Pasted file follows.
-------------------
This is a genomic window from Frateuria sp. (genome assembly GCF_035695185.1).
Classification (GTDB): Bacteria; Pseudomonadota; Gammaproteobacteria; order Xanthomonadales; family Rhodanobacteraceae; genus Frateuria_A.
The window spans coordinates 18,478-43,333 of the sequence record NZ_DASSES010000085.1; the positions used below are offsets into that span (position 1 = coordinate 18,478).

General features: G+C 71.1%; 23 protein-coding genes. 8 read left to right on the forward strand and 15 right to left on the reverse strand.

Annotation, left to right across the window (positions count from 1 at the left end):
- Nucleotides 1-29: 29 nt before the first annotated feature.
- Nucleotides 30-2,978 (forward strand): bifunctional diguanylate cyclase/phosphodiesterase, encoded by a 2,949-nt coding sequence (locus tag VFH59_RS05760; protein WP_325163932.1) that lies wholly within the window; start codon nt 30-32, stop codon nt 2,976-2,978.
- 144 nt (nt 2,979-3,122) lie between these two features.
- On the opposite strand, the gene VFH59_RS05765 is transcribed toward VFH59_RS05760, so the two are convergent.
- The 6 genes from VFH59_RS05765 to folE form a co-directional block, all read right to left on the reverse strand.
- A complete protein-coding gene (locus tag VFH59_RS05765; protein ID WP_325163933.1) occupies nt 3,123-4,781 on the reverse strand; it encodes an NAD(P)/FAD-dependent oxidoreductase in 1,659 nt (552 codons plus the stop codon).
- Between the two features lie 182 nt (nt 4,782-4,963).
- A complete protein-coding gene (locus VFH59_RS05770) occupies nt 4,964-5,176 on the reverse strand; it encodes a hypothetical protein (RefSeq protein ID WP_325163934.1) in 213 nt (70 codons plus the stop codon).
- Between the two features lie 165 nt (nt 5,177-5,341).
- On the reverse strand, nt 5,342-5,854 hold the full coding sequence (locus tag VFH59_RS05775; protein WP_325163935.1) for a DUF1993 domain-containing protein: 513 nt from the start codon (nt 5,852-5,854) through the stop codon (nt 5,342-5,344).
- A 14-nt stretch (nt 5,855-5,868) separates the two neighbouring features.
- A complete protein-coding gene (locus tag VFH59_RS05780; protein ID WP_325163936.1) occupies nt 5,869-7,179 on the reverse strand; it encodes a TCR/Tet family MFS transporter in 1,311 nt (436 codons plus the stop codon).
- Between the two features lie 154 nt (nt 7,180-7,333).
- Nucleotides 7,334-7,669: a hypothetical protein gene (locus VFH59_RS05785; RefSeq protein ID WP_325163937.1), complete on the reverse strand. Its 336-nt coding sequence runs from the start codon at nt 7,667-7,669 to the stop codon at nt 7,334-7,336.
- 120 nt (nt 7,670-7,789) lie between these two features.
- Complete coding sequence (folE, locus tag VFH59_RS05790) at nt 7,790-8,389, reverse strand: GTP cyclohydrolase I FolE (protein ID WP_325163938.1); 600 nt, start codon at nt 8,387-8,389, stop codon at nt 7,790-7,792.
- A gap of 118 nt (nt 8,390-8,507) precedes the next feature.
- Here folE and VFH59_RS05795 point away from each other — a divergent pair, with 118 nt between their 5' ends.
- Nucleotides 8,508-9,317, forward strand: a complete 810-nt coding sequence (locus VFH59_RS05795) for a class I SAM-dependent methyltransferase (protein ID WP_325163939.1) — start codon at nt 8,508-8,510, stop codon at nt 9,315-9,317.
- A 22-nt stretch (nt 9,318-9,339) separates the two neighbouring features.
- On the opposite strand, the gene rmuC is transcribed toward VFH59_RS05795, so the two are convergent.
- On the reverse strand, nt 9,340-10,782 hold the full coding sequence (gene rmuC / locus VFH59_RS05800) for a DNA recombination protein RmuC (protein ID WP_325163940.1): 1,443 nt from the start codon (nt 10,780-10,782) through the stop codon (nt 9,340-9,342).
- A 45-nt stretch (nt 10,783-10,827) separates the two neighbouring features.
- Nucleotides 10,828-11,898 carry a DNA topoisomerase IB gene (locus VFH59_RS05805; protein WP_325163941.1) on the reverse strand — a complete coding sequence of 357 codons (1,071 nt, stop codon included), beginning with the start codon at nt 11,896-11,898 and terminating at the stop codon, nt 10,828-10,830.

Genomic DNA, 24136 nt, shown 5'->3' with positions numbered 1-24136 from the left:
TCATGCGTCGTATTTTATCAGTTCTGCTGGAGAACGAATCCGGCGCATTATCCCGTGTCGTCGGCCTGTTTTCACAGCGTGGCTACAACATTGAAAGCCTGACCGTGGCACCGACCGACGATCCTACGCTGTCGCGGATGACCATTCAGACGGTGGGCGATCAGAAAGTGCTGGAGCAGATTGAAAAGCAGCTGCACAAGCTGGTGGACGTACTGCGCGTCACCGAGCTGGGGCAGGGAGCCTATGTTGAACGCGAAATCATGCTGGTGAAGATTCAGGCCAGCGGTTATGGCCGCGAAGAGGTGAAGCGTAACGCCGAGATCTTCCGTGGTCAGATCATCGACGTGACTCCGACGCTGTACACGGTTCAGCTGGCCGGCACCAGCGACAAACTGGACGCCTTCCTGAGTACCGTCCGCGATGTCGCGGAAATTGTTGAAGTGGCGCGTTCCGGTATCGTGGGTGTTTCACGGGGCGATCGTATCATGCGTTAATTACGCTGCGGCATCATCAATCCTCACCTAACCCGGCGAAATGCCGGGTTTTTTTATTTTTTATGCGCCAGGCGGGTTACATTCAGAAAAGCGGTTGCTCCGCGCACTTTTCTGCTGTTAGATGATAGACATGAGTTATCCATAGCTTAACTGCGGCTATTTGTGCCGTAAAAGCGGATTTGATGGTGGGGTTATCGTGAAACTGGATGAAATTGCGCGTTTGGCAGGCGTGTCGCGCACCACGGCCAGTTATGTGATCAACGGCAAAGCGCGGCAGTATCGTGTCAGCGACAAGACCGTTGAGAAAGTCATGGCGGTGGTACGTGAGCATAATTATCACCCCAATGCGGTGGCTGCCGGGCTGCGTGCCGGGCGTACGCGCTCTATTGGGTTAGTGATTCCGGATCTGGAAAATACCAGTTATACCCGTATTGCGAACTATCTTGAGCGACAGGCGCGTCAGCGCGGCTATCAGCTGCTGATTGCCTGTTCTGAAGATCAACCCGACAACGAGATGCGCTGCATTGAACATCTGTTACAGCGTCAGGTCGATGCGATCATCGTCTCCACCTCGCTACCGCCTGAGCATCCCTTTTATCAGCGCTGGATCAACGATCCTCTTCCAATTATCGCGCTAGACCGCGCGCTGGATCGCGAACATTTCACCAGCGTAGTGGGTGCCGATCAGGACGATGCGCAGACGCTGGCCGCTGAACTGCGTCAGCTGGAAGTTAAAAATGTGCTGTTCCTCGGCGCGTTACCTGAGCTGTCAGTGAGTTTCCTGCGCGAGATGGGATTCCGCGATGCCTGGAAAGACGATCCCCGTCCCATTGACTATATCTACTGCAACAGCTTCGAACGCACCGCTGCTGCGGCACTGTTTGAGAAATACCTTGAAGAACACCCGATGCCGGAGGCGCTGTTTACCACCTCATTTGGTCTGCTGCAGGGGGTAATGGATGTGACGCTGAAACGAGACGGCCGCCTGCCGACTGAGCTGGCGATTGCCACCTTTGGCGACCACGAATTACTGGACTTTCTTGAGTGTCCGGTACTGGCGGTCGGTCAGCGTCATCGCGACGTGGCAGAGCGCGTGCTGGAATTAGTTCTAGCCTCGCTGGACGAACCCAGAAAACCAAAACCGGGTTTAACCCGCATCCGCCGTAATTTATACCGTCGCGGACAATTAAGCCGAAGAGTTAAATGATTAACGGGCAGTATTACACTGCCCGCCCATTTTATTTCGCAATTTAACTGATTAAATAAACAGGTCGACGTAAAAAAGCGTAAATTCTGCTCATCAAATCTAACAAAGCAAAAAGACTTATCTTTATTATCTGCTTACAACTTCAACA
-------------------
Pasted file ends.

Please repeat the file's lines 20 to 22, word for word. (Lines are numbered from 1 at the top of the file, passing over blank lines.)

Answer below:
- 120 nt (nt 7,670-7,789) lie between these two features.
- Complete coding sequence (folE, locus tag VFH59_RS05790) at nt 7,790-8,389, reverse strand: GTP cyclohydrolase I FolE (protein ID WP_325163938.1); 600 nt, start codon at nt 8,387-8,389, stop codon at nt 7,790-7,792.
- A gap of 118 nt (nt 8,390-8,507) precedes the next feature.